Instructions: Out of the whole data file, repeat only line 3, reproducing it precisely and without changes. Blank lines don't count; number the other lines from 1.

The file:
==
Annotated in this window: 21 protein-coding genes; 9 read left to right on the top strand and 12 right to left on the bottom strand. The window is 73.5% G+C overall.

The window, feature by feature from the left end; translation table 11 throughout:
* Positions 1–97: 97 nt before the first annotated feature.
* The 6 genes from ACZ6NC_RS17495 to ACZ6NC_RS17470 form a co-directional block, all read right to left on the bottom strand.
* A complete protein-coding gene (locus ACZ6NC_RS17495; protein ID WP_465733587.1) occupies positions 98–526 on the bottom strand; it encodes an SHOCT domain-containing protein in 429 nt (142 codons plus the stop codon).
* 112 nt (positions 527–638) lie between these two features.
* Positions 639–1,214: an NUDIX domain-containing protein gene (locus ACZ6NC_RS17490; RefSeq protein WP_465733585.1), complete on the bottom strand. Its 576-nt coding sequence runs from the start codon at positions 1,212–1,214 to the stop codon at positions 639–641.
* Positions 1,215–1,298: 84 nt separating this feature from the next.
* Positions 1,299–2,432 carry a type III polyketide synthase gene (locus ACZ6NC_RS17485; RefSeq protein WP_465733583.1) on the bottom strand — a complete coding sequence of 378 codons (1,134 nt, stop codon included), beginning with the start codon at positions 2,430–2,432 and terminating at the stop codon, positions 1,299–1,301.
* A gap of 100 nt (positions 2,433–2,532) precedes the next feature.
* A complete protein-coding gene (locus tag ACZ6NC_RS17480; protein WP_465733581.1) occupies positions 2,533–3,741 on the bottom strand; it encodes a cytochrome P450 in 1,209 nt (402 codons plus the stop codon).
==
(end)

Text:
* Positions 1–97: 97 nt before the first annotated feature.